The Bad Guy

The most common question I see authors getting when I go to their talks is about where they get their ideas. It’s kind of a throwaway question, and I don’t listen too hard to the answer. If you’ve read the author’s biography, you know where Clancy’s, King’s, and Weber’s minds are lounging. My favorite is Sue Grafton’s, who mentioned she got into the murder mystery game when she realized how much time she was spending thinking about killing her now ex-husband. Either do it or write about it.

My own field is seeded with decades of comic books, science fiction, movies, Psychology, and other hard sciences. Write what you know can be drawn back into think about what you know. “What if,” the seed of all creative endeavors, is the starting point for a solution to the problem it creates. Be it a journey, a war, or a search for clues, every author has their preferred tools for finding the solution, be it guns, spaceships, or intellect. My own tools so far seem to be knowledge and behavioral manipulation. I won’t say superpowers aren’t forthcoming, because the first novel I wrote, which will debut eventually, uses behavioral manipulation through telepathy.

Which brings me, in a roundabout way, to my forthcoming book, “Bad Habit.” The initial idea was the pairing of two individuals who’s job it is to save the world. An odd couple, buddy cop thriller. One good, a nun, working with one bad, the most evil man in the world (not the final plot of the book, by the way). Evil was a thing I had been having some Facebook conversations about, because one of my friends had posted some articles on some really “evil” (quotes, but uncapitalized) individuals. I made an effort to engage people on the thread for the purpose of teasing out what they really thought was motivating the bad guy’s behavior.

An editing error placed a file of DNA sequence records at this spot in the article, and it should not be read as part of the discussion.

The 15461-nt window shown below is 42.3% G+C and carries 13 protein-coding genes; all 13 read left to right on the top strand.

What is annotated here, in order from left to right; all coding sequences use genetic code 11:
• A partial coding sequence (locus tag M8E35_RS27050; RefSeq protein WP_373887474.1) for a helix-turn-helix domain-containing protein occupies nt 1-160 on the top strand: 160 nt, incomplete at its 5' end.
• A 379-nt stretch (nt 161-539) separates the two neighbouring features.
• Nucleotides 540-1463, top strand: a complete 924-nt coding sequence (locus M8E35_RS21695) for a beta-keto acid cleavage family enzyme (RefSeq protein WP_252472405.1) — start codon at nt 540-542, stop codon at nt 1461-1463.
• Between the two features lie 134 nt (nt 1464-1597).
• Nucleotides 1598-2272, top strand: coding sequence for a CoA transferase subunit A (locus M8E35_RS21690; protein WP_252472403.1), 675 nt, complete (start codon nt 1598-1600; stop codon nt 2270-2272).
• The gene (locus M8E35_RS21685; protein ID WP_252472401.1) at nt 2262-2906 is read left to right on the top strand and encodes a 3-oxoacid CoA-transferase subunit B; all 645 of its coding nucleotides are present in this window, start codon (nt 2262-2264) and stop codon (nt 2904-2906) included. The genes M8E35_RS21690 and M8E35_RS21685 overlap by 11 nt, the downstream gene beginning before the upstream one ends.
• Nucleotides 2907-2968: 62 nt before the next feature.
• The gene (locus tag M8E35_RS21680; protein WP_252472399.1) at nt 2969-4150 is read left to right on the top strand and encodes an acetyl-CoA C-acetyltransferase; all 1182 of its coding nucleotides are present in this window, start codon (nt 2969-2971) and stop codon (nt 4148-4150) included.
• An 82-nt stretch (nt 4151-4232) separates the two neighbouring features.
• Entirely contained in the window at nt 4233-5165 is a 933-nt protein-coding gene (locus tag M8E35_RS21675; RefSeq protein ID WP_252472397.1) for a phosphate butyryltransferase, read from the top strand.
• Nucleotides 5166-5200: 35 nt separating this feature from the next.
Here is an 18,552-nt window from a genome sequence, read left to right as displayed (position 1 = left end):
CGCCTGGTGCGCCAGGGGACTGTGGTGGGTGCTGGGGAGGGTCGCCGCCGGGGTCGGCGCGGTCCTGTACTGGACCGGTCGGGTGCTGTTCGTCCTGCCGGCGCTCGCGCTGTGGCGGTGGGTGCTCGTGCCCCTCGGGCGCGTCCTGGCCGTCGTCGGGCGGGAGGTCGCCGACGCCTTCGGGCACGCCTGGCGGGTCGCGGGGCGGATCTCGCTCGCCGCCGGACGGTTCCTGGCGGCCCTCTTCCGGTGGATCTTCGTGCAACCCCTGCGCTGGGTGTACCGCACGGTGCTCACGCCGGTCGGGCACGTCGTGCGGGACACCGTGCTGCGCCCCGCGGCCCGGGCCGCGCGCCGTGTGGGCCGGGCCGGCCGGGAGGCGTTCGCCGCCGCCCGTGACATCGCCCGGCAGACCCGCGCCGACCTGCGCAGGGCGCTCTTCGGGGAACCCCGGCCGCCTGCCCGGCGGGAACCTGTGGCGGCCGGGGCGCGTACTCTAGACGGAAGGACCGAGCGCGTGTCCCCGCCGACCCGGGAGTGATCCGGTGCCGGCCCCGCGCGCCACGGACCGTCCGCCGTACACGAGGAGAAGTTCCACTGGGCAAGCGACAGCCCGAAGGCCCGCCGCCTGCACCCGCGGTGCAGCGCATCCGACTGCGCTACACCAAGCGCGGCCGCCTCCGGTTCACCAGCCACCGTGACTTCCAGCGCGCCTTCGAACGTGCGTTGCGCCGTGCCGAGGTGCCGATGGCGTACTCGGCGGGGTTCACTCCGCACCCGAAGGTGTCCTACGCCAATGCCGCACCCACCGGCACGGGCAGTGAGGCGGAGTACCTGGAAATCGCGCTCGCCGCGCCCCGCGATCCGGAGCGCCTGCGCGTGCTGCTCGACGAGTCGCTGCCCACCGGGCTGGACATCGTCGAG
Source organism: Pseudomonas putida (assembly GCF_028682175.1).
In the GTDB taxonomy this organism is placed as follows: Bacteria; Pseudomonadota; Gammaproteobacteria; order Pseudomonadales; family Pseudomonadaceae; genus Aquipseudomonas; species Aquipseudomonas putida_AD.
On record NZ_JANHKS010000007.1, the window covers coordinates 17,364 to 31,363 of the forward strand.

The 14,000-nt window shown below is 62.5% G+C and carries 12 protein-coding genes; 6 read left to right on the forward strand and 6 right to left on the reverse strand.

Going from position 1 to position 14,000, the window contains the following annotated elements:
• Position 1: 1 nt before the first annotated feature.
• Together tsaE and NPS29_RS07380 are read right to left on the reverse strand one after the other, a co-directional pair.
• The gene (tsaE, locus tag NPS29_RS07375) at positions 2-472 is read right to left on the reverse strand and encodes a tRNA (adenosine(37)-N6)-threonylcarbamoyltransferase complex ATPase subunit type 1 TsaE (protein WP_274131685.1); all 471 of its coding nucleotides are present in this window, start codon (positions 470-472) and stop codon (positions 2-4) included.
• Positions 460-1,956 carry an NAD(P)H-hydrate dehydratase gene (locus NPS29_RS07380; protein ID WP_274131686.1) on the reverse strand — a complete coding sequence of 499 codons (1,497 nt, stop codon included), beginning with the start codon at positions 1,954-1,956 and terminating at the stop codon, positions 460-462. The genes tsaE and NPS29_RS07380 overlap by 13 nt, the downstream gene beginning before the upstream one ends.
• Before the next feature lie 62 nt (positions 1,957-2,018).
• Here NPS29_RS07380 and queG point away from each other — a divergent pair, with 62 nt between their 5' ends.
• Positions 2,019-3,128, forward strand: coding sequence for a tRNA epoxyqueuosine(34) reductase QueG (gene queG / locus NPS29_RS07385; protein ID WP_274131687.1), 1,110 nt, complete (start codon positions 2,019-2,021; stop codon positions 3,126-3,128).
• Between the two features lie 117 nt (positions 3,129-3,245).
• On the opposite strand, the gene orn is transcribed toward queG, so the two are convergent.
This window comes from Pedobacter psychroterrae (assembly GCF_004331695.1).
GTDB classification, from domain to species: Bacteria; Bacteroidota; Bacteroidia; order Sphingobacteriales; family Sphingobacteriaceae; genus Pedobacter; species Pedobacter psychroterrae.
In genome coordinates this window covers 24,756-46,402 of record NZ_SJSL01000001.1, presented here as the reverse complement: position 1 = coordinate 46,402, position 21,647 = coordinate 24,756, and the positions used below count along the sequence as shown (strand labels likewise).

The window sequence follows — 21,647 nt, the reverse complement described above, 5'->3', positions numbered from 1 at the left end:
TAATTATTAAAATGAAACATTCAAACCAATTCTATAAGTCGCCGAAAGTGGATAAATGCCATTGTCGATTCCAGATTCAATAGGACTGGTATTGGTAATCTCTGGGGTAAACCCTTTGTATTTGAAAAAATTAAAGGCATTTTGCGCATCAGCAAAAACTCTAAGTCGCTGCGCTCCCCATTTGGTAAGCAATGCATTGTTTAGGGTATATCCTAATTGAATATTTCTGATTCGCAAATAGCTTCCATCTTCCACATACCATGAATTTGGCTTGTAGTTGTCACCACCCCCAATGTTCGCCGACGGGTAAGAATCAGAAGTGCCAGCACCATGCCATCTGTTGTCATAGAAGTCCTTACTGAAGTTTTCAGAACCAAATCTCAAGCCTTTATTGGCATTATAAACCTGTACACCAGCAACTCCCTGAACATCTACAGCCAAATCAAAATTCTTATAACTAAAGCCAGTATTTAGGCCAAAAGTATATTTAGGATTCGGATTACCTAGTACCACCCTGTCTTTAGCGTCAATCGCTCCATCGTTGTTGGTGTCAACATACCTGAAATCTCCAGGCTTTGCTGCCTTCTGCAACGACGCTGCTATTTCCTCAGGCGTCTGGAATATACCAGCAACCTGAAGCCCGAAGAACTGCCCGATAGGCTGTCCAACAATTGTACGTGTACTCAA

I don’t blame people for holding incompatible ideas in their heads. I’m a Psychologist. I know how commonly humans do that. I know how often I do it. Sometimes the choices we have to make in understanding the world, force hypocrisy upon us. In this particular case, the participants couldn’t really decide whether the bad guy had actual control over his behavior or not.

This is an important distinction. If there is no free will for the bad guy, then at his or her core there is just a force of nature. The bear that attacks you in the wood or the satellite that drops from the heavens onto your head can be just as damaging. That is not to say that that you shouldn’t shoot the bear, step aside for the satellite, or make your best effort to get out of the way of the psychopath, but romanticizing these forces of nature grants them power they don’t deserve after the fact.

If there is free will,…well you’ll have to tell me what you mean by that. We don’t blame four year olds for becoming fidgety in church, because we know they don’t have that control. We know psychopaths are incapable of empathy, so why are we shocked when they act in accordance with that characteristic. Just because you and I can’t exhibit effortless cruelty (assuming you the reader are not a psychopath) doesn’t mean that it’s hard for another. Furthermore, isn’t our empathy controlling our behavior to the point that the psychopath has more variety of behavior possible. He can act as if he has empathy far easier than I can act as if i do not.

Which brought me to the point of asking how to make my bad guy realistic. One thing I’ve always hated about the real, over the top bad guys in movies is how often they’ll kill subordinates who fail them. Aside from being poor leadership in general, I have a hard time believing you’d keep a steady workforce. At the organizational level, evil has to be directed outward, toward other groups. Darth Vader would cease getting the highest quality admirals if he continued force choking those out-witted by Han Solo. Sure, the Empire was the only real game in town, but when your boss is allowed to kill you for the occasional mistake, the best people are going to go with the private sector.

So there’s some of my thoughts on bad guys. What are your thoughts, and more specifically, who’s your favorite bad guy and why?

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